Mountaineering as a sport has a history as old as the history of the evolution of human race itself. Mountaineering started when the need was felt for people who could climb difficult heights and terrains to meet people across the border, to trade, or to conquer new territories. In the course of time, man developed new modes of transportation and communication and venturing out on these difficult routes were not needed. Nevertheless, what remained was his nature to take risks and getting pleasure in conquering something totally unknown and unexplored. This inner urge to take up challenges has led man to do things that are quite daring.
In India, mountaineering as a sport came with the Europeans in the 18th century. That was a time when entire Europe was experiencing a new phase. New regions were being explored, won, and native peoples were being made to become civilized. This zeal of adventurism found its ultimate fruition in the Himalayas-lofty, extremely difficult to conquer, and challenging enough to send a man back to his mother’s womb. But, being men, these challenges were accepted and there began a tussle between men’s ambitions and nature’s reluctance. New heights were conquered, new routes were discovered, many lives lost, but the mission was accomplished. Today, almost all the major peaks are conquered and even general people have started taking mountaineering as a serious hobby.
For starters, India offers a wide spectrum of options for mountaineering as well as other related sports. Peaks and trekking routes are classified and maps are available for the interested travelers. Many institutes provide basic and advanced level courses in mountaineering and other related sports. All the equipment is locally available and other support resources can be found here.
Mountaineering is a high-altitude sport
Levels of Difficulty
There are different levels of difficulty based on altitude, geographical features, and availability of facilities. Any expedition of altitude of 3,000-5,000 m is classified as moderate; 5,000-6,500 m is difficult; and above the altitude of 6,500 m is classified as advanced. For moderate level, basic adventure courses from any mountaineering institute and some high-altitude trekking experience is all that is required. For mountaineering in the difficult and advanced level, one is required to have done advanced programs in mountaineering and a good experience of trekking and climbing at the moderate level.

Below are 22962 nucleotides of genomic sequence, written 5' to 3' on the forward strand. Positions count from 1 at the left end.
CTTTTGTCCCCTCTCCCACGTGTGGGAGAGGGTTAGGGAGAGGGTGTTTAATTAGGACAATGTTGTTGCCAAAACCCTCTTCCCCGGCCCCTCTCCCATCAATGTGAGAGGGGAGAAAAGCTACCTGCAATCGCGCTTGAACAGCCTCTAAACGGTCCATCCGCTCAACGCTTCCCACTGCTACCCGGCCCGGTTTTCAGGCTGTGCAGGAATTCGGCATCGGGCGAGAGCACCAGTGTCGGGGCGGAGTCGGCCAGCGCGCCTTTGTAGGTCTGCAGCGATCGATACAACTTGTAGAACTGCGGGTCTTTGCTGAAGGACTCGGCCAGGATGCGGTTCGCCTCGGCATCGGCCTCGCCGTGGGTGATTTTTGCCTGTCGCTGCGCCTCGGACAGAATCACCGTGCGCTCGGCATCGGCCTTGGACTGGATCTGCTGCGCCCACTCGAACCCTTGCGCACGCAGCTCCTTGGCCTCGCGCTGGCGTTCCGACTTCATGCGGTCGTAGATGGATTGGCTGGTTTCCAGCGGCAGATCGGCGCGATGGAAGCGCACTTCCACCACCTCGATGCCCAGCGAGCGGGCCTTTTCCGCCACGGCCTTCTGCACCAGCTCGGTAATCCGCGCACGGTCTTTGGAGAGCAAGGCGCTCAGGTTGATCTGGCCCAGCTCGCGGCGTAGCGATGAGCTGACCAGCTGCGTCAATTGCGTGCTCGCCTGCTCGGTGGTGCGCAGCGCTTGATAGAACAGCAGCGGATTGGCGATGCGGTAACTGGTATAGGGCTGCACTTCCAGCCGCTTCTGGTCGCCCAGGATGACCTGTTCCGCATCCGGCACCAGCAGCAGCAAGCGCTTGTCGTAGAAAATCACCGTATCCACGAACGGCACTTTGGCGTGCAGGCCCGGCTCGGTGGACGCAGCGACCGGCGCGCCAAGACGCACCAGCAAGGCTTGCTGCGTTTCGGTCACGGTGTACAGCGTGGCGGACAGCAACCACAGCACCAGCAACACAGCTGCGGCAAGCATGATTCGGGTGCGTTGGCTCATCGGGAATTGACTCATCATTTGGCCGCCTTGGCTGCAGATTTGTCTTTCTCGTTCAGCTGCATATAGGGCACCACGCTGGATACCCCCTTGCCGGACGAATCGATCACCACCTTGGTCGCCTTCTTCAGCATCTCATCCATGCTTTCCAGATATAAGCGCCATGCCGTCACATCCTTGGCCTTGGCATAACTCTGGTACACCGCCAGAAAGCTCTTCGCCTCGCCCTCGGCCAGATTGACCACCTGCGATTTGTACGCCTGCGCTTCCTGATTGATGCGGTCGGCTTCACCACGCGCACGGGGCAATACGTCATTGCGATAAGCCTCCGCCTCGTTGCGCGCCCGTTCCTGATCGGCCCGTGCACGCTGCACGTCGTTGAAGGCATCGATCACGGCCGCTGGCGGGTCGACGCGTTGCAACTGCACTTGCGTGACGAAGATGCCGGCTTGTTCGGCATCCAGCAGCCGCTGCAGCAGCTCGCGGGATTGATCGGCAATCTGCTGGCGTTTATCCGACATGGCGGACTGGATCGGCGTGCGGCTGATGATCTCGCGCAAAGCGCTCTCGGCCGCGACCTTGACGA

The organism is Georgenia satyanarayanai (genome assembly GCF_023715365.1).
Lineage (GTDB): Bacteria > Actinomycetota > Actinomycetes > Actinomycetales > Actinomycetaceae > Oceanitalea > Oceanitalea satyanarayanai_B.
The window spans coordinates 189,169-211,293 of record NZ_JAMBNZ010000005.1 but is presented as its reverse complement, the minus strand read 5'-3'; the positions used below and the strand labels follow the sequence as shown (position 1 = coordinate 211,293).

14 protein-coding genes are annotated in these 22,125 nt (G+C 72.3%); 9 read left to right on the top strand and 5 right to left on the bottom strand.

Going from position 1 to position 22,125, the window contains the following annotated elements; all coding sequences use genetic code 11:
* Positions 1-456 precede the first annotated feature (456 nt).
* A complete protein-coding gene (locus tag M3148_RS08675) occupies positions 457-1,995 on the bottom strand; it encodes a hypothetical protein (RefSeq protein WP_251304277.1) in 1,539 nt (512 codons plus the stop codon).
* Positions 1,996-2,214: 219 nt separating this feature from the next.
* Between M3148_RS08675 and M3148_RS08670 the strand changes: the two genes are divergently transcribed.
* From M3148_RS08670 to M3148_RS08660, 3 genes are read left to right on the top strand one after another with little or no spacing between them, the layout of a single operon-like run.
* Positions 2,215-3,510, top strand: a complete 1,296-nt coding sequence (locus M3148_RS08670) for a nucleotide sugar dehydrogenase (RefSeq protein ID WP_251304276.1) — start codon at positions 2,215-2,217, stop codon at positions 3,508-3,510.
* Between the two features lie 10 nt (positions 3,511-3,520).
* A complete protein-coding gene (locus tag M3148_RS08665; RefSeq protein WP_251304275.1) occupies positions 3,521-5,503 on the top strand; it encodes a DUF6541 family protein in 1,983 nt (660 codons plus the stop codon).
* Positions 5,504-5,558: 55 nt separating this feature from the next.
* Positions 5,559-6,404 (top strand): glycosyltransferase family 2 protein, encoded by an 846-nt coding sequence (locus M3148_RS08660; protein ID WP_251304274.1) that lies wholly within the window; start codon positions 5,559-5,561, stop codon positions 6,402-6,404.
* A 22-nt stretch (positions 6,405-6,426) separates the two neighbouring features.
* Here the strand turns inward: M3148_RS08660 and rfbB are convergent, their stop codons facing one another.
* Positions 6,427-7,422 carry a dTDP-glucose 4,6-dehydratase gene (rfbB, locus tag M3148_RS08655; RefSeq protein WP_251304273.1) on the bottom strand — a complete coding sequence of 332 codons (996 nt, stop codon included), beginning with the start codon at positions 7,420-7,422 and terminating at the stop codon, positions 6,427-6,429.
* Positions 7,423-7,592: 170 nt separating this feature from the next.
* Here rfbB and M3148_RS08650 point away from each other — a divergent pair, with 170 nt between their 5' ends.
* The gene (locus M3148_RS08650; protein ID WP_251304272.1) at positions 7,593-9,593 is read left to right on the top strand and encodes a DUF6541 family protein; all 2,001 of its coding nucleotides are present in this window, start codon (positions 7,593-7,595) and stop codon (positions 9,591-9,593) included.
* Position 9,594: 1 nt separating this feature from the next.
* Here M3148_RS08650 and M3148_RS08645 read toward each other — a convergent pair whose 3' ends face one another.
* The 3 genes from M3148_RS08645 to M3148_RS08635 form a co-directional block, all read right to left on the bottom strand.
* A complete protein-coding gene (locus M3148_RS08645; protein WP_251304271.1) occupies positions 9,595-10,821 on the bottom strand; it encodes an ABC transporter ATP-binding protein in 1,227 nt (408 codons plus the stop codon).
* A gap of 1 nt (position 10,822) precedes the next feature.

Persons with high/low blood pressure and are overweight are advised not to participate in high-altitude games and sports. Some of the institutes like the Directorate of Mountaineering & Allied Sports, Himachal Pradesh do not allow people of ages below 18 and above 48 years to participate in their basic and advanced level adventure programs.
The summer months are ideal for the mountains. Trekking in the lower Himalayas and climbing in the higher ranges are possible through May to mid-October. The month of July is avoidable in Himachal and Uttar Pradesh as there is heavy rain and landslides during this month.
Some basic equipments are needed when mountaineering expeditions are organized. The equipments are the lifelines of a mountaineer in those hazardous conditions and a thorough knowledge and familiarization of these are extremely important.
All the equipments imported by the expedition teams into India are exempted from any tax, depending on the authorization given by Indian Mountaineering Foundation. All the items except the ones that are consumable or lost or left behind in the hills should be re-exported back to the country of origin.